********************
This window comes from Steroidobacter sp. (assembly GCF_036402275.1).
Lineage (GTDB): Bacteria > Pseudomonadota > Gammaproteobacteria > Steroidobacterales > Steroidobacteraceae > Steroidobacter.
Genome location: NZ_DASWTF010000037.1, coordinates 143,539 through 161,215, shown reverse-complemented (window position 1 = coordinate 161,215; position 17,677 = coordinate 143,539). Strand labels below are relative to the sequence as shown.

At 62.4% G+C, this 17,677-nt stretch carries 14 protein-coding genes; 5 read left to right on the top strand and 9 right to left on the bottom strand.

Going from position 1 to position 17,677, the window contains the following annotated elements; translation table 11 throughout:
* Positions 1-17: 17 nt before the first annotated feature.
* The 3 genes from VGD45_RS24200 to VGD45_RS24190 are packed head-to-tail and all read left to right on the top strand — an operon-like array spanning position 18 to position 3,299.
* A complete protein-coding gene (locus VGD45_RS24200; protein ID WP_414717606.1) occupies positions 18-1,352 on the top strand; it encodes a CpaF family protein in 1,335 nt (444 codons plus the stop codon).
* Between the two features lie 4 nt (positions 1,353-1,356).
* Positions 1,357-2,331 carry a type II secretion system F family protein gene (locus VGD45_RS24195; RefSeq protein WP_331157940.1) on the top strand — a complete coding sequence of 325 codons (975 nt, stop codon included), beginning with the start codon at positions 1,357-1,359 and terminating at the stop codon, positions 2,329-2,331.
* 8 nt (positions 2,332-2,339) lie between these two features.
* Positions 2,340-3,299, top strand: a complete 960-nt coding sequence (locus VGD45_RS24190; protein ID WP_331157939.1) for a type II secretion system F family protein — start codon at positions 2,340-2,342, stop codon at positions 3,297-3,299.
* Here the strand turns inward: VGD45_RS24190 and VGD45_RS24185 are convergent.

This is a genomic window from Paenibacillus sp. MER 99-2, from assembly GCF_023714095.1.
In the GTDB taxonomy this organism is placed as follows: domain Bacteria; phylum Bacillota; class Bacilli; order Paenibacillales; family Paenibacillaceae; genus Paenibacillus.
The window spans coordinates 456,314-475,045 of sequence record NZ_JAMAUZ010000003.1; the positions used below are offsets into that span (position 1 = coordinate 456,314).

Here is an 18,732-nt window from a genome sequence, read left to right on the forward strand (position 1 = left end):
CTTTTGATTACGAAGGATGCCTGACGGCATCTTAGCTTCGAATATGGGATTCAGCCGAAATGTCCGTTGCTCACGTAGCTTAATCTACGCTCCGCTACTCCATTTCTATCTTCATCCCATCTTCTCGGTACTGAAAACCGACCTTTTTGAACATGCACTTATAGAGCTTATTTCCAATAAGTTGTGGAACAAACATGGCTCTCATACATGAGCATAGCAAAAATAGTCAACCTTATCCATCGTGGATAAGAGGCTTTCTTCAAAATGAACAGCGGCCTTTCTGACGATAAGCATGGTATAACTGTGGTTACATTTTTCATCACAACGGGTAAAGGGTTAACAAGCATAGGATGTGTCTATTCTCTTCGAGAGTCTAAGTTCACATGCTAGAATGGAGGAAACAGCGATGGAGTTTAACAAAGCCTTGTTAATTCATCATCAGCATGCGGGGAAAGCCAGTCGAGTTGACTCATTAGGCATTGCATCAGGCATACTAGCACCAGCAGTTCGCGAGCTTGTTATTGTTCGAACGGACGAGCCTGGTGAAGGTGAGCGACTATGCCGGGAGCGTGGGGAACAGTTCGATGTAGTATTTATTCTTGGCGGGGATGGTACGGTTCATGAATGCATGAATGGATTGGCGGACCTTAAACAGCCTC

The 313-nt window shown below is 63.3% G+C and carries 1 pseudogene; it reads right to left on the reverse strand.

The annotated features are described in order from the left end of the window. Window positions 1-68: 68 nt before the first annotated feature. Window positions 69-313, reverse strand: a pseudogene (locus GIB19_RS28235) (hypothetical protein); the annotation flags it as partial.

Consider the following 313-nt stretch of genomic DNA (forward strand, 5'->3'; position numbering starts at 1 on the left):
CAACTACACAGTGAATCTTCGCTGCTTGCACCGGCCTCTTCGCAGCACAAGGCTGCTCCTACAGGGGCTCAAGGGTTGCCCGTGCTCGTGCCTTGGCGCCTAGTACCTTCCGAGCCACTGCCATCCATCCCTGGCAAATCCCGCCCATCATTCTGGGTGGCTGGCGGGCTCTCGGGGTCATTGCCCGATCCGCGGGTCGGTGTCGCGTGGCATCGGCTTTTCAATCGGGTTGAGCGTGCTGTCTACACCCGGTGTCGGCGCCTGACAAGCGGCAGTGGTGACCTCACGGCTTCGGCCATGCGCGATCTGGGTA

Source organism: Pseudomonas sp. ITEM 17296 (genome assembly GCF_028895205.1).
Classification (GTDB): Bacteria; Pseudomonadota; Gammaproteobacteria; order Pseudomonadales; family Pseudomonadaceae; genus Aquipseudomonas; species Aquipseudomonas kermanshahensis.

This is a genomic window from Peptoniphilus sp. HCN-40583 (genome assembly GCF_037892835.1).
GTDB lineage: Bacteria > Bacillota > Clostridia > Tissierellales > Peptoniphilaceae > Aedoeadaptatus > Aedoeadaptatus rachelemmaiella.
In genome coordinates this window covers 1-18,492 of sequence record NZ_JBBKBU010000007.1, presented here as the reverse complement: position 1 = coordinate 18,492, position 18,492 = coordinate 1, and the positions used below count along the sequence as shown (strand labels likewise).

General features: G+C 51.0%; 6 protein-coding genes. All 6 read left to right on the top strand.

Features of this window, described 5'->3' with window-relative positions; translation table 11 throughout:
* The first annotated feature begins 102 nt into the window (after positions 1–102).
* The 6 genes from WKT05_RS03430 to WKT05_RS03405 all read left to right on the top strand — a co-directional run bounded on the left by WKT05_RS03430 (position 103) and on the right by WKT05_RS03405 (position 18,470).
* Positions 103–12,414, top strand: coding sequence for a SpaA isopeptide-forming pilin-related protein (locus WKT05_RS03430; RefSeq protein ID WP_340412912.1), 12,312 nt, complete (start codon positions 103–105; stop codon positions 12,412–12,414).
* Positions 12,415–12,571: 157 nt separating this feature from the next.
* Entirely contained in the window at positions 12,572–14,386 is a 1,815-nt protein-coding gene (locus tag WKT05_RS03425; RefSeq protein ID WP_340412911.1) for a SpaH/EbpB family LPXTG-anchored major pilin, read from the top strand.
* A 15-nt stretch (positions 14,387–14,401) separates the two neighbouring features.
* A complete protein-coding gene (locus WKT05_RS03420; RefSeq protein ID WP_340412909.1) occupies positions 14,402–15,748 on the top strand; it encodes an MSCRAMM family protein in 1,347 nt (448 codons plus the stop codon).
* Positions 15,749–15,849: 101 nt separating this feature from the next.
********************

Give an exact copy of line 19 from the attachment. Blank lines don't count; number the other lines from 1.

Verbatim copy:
The 313-nt window shown below is 63.3% G+C and carries 1 pseudogene; it reads right to left on the reverse strand.